I really think this could be one of the best county hurling finals that we have ever seen.
Both squads are brimming with talent and pace and power and guile, and when you add into the mix how close the two parishes are, it makes for a mouth-watering prospect ahead in Cusack Park on Sunday afternoon.
I think this will be a really tactical game. On the Cratloe side, Mike Deegan and Alan Neville will have studied Sixmilebridge’s strengths and they will have a plan to try and put a stop to them. Davy Fitz and Tim Crowe will also have been taking a good long look at their opponents and will have worked on a plan to try and take them on.
I think a major aspect of the game that Sixmilebridge need to focus on is pushing up at all times on the Cratloe players and do not give them that time to build their game from the back and get their system in motion. Cratloe like to work the short puckout and get their possession game going so I think Sixmilebridge have to push up on that and force them into going long. They will look to make it a psychical game and make it a battle between the two 45m lines, and there will be a man-marking job done on Conor McGrath.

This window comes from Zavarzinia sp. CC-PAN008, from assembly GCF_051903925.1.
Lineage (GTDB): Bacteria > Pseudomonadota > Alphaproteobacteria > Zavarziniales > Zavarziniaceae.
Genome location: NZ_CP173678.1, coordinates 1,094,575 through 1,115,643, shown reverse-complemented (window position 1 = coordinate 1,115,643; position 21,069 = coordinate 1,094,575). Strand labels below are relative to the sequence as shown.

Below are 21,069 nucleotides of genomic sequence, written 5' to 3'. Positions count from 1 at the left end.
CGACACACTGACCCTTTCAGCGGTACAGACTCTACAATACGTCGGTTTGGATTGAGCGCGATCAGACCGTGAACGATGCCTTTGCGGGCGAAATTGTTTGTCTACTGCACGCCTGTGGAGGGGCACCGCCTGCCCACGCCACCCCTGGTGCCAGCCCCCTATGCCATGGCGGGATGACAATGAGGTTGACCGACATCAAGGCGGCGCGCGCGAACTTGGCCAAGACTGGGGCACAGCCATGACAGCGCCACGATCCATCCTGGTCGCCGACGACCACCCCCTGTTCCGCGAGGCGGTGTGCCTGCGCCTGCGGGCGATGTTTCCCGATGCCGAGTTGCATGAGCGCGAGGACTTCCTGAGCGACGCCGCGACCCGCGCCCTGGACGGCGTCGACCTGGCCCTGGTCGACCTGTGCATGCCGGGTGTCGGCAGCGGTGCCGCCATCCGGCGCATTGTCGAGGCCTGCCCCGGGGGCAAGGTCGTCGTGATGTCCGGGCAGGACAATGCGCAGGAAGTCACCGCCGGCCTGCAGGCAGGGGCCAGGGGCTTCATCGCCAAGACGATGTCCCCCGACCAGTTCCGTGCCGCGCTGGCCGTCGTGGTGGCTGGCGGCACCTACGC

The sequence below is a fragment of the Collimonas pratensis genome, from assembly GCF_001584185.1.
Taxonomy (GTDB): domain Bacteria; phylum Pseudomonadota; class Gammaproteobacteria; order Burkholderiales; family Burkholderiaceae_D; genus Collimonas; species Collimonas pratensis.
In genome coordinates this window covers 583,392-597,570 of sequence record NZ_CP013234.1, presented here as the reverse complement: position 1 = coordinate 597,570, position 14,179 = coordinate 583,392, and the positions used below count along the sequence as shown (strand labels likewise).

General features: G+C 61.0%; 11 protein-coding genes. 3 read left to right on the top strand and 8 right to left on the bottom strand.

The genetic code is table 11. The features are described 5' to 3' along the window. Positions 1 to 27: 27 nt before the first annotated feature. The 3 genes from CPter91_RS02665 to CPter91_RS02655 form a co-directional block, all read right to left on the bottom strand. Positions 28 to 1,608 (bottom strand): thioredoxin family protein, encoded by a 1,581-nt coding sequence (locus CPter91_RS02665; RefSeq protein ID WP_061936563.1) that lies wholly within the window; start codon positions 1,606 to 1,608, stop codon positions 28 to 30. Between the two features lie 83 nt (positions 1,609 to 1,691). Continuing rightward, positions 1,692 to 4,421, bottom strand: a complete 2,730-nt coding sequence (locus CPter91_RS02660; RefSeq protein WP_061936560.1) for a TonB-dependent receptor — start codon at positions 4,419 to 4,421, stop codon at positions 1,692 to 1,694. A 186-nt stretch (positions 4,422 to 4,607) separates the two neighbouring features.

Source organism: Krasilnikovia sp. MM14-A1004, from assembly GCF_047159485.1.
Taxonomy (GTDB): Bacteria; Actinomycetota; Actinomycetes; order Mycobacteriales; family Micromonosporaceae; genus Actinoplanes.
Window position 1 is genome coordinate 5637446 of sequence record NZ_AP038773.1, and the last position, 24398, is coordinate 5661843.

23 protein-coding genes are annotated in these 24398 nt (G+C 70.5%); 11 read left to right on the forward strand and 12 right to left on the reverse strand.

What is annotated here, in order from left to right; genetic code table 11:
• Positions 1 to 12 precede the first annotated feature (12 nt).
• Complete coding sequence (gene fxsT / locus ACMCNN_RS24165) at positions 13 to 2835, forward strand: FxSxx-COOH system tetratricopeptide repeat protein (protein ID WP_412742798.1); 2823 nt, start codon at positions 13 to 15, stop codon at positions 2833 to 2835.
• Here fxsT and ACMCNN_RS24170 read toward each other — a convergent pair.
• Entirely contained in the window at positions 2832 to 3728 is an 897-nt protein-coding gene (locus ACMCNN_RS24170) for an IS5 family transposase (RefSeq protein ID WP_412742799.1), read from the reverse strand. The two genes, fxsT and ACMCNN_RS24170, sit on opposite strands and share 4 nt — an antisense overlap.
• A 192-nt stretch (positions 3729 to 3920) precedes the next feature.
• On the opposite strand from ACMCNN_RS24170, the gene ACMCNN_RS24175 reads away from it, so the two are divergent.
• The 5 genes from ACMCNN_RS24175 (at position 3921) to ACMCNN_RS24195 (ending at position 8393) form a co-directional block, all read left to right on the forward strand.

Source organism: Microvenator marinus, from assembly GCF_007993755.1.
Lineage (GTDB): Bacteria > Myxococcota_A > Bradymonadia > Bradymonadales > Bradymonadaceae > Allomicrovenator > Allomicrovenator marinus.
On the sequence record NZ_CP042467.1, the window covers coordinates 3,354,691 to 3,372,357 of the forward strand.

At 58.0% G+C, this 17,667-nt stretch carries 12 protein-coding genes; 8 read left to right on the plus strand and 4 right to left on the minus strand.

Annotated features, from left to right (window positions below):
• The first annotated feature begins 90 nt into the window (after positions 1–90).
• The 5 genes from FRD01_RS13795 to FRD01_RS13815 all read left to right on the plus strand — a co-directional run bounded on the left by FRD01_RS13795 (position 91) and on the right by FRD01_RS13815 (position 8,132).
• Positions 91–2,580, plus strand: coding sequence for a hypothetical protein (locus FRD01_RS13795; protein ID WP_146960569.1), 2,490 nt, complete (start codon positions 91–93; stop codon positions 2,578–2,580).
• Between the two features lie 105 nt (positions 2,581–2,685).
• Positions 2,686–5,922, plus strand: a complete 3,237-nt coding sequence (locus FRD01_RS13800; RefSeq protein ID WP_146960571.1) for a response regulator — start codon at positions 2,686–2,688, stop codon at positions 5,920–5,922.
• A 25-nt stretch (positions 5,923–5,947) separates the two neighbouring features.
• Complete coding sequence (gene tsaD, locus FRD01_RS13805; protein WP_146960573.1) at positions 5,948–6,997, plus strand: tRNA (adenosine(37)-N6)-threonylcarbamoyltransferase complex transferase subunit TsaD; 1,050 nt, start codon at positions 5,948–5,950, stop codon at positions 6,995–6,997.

The match ups will be as vital as ever and while some of them that might materialise may not be initially in direct opposition, how each side manoeuvres to counteract the danger will be a key concern.
Conor McGrath v Seadna Morey
McGrath has been the real life and soul of Cratloe this year. He is the man conducting their orchestra and if he is at full tilt and running at the Bridge defence he will cause serious trouble. I think the man that will be deployed on him will be Seadna Morey and that will be a massive match up in the game. If Morey can curb McGrath’s influence on the game, then the Bridge will be halfway there.